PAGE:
Is there something you’d like to master right now?  Could it be

  • worry,
  • work,
  • tasks,
  • technology,
  • time,
  • problems,
  • insecurity,
  • fears,
  • procrastination,
  • negative self talk,
  • appetites,
  • addictions,
  • anxiety,
  • depression,
  • stress,
  • impulses,
  • animals,
  • minerals,
  • vegetables,
  • possessions,
  • finances,
  • sleep,
  • cooking,
  • eating,
  • unhealthy patterns, or
  • pumpkins?

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It’s good to know that, at least, we can master our pumpkins.

I need to master the rest of this post quickly, or I’ll be late to work. As usual, I’m trying to master photography:

Here’s what happens when you look for “master your pumpkin” on YouTube:

 

I’m having difficulty mastering certain aspects of blogging this morning. I suspect some sort of technology update.

No matter what, I can muster and master thanks to all who help me create these blog posts and — of course! — to YOU.

Categories: gratitude, personal growth, photojournalism | Tags: , , , , , , , , | 17 Comments

Day 2113: The Future

Decades ago, when I was wondering if I had any future, I had my palm and cards read.  My worst fear — that the reader would grimace, say “Oooops!”  or suggest that I get my affairs in order  — didn’t happen.

Yesterday, when I was wondering about the future of the earth, I  returned to the same tea room I had visited in the 1970s.  Again, my worst fear — that the reader would grimace,  say “Oooops!” or suggest that human beings get their affairs in order — didn’t happen.

While the reader at the tea room  was not doing what I had feared, he did say that I had trouble dealing with the mystery.  When I asked what the mystery was, he explained, “The Future.”

He reminded me of myself when he suggested I let go of worry and try to focus on the positive light of the future. He also kindly gave me a tissue when I shed a few tears describing my fears.  I guess psychics and psychotherapists share some common techniques.

It was a rainy, gloomy morning when I talked to the reader and I didn’t know that all these views were in the future:

 

“Future Me Hates Me” by The Beths is the first song that shows up on YouTube about “The Future”:

Here’s “The Future” by Leonard Cohen:

… and here’s “Not The Future” by Bad Lip Reading:

 

I’m predicting that there will be  comments in the future.

There’s gratitude in the future for all who helped me create today’s blog post, which I’ll be publishing in the very near future, and — of course! — for YOU.

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Categories: personal growth, photojournalism | Tags: , , , , , , , , , | 25 Comments

Day 2112: What aren’t you doing right now?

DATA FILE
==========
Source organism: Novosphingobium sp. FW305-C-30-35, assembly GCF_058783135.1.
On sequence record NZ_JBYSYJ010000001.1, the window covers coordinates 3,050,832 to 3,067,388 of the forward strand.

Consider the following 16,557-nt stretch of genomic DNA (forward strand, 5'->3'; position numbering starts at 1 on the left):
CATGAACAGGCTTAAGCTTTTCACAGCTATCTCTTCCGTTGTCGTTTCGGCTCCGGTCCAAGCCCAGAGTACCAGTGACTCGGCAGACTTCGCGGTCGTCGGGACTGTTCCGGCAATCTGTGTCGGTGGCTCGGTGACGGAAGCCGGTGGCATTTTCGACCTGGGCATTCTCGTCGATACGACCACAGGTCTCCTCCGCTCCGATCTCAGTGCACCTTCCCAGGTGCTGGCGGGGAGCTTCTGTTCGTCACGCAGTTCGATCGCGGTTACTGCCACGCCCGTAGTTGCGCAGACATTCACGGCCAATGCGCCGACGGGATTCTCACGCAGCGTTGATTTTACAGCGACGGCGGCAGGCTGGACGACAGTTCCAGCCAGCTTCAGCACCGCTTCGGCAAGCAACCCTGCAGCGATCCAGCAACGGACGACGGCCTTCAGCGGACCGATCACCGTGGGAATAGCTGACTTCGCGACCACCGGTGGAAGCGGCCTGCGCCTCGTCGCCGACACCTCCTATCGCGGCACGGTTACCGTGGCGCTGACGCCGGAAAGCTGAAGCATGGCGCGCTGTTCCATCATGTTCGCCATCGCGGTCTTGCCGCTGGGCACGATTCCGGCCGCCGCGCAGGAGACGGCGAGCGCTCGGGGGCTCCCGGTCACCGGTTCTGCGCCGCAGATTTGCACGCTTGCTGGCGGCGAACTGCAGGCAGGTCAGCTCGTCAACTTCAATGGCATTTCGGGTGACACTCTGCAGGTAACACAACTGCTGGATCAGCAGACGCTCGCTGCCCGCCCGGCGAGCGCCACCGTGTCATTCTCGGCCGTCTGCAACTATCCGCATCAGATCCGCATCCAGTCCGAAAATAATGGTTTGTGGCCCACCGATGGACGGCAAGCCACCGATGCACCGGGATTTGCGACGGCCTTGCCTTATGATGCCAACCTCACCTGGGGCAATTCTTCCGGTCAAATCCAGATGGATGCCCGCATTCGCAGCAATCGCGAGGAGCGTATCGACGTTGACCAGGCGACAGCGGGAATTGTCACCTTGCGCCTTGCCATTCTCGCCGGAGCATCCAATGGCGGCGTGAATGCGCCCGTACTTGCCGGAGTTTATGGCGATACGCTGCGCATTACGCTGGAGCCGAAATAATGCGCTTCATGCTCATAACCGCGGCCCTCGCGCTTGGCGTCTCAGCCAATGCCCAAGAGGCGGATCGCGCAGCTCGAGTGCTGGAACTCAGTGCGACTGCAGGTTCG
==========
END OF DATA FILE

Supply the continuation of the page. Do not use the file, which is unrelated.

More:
What aren’t you doing right now?

What I’m not doing includes the following:

  • reading the news,
  • driving a car,
  • speaking,
  • worrying about the future,
  • regretting the past, and
  • anything else besides creating this blog post.

Whenever we choose to do anything, there are an infinite number of things that we aren’t doing.  If we focus on what we aren’t doing, rather than on what we are doing, there are infinite reasons to believe that we’re not doing enough or that we’re not doing the right thing.

Here’s something else I’m not doing right now: taking photographs. However, I am sharing these:

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I’m also not

  • wearing Ouija Board socks,
  • drinking tea,
  • being bitten by  sea lions or cats,
  • looking for our shy cat Harley,
  • waving a magic wand,
  • blushing,
  • writing new lyrics or music, or
  • playing the ukulele.

However, I am sharing this:

Whatever you’re not doing right now — like commenting — you can do soon, if you choose.

I am now doing this: expressing gratitude to all who helped me create this post and — of course! — YOU.

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Categories: personal growth, photojournalism | Tags: , , , , , , , , , , | 26 Comments

Day 2111: Say it isn’t so

“Say it isn’t so” is

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Say it isn’t so that people get hurt at the opera.

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Say it isn’t so that people we love leave.

Say it isn’t so that big brother is watching us.

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Say it isn’t so that the sun will become our enemy, as average temperatures rise around the world.

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Say it isn’t so that our cries for help go unheeded.

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Say it isn’t so that somebody put these bumper stickers on his big SUV.

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Say it isn’t so that so many people are traumatized by abuse.

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Say it isn’t so that Daryl Hall turned 72 yesterday.

Say it, please, in a comment below.

Say it isn’t so that I would ever forget to thank all those who help me say what’s so important to me in these posts and — of course! — YOU.

 

Categories: personal growth, photojournalism | Tags: , , , , , , , , , , | 21 Comments